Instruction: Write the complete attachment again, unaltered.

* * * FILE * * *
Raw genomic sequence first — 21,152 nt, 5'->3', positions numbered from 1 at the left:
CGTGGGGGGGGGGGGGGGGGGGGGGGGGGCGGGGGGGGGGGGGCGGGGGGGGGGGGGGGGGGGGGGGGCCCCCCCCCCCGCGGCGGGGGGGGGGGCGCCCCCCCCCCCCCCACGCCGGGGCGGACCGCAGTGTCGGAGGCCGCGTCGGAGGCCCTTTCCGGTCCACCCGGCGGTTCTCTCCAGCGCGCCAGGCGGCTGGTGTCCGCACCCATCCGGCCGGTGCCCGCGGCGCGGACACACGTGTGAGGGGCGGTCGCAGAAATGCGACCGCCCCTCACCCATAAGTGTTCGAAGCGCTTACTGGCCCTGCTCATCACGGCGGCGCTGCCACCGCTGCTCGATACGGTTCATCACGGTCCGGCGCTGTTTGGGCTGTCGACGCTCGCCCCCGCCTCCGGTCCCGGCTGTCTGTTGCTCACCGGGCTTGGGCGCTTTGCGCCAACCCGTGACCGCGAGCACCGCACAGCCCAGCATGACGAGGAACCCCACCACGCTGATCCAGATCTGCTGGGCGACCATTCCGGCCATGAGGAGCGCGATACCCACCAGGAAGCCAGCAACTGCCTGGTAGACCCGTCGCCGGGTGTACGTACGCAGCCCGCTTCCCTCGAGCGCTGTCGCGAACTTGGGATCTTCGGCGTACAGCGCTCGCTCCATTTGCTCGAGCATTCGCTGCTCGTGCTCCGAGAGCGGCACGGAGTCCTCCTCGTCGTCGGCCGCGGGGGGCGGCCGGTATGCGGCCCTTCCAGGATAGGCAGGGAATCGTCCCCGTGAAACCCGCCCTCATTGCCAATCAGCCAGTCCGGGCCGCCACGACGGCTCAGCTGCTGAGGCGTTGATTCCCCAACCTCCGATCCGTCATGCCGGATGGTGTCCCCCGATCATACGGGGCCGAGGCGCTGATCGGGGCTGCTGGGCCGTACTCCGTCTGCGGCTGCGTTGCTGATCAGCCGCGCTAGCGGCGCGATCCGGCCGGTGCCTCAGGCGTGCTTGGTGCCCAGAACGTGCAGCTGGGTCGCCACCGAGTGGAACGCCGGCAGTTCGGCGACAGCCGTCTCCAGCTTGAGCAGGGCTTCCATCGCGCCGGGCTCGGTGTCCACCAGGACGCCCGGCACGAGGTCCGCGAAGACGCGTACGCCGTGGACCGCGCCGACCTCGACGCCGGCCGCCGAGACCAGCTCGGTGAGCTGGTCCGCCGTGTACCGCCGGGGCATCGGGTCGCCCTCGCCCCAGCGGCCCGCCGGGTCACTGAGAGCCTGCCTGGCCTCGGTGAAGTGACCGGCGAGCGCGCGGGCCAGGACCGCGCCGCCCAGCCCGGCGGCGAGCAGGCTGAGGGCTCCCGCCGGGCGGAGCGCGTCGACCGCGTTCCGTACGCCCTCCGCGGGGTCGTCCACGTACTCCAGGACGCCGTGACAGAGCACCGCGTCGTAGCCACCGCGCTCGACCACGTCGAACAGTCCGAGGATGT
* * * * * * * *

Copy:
Raw genomic sequence first — 21,152 nt, 5'->3', positions numbered from 1 at the left:
CGTGGGGGGGGGGGGGGGGGGGGGGGGGGCGGGGGGGGGGGGGCGGGGGGGGGGGGGGGGGGGGGGGGCCCCCCCCCCCGCGGCGGGGGGGGGGGCGCCCCCCCCCCCCCCACGCCGGGGCGGACCGCAGTGTCGGAGGCCGCGTCGGAGGCCCTTTCCGGTCCACCCGGCGGTTCTCTCCAGCGCGCCAGGCGGCTGGTGTCCGCACCCATCCGGCCGGTGCCCGCGGCGCGGACACACGTGTGAGGGGCGGTCGCAGAAATGCGACCGCCCCTCACCCATAAGTGTTCGAAGCGCTTACTGGCCCTGCTCATCACGGCGGCGCTGCCACCGCTGCTCGATACGGTTCATCACGGTCCGGCGCTGTTTGGGCTGTCGACGCTCGCCCCCGCCTCCGGTCCCGGCTGTCTGTTGCTCACCGGGCTTGGGCGCTTTGCGCCAACCCGTGACCGCGAGCACCGCACAGCCCAGCATGACGAGGAACCCCACCACGCTGATCCAGATCTGCTGGGCGACCATTCCGGCCATGAGGAGCGCGATACCCACCAGGAAGCCAGCAACTGCCTGGTAGACCCGTCGCCGGGTGTACGTACGCAGCCCGCTTCCCTCGAGCGCTGTCGCGAACTTGGGATCTTCGGCGTACAGCGCTCGCTCCATTTGCTCGAGCATTCGCTGCTCGTGCTCCGAGAGCGGCACGGAGTCCTCCTCGTCGTCGGCCGCGGGGGGCGGCCGGTATGCGGCCCTTCCAGGATAGGCAGGGAATCGTCCCCGTGAAACCCGCCCTCATTGCCAATCAGCCAGTCCGGGCCGCCACGACGGCTCAGCTGCTGAGGCGTTGATTCCCCAACCTCCGATCCGTCATGCCGGATGGTGTCCCCCGATCATACGGGGCCGAGGCGCTGATCGGGGCTGCTGGGCCGTACTCCGTCTGCGGCTGCGTTGCTGATCAGCCGCGCTAGCGGCGCGATCCGGCCGGTGCCTCAGGCGTGCTTGGTGCCCAGAACGTGCAGCTGGGTCGCCACCGAGTGGAACGCCGGCAGTTCGGCGACAGCCGTCTCCAGCTTGAGCAGGGCTTCCATCGCGCCGGGCTCGGTGTCCACCAGGACGCCCGGCACGAGGTCCGCGAAGACGCGTACGCCGTGGACCGCGCCGACCTCGACGCCGGCCGCCGAGACCAGCTCGGTGAGCTGGTCCGCCGTGTACCGCCGGGGCATCGGGTCGCCCTCGCCCCAGCGGCCCGCCGGGTCACTGAGAGCCTGCCTGGCCTCGGTGAAGTGACCGGCGAGCGCGCGGGCCAGGACCGCGCCGCCCAGCCCGGCGGCGAGCAGGCTGAGGGCTCCCGCCGGGCGGAGCGCGTCGACCGCGTTCCGTACGCCCTCCGCGGGGTCGTCCACGTACTCCAGGACGCCGTGACAGAGCACCGCGTCGTAGCCACCGCGCTCGACCACGTCGAACAGTCCGAGGATGT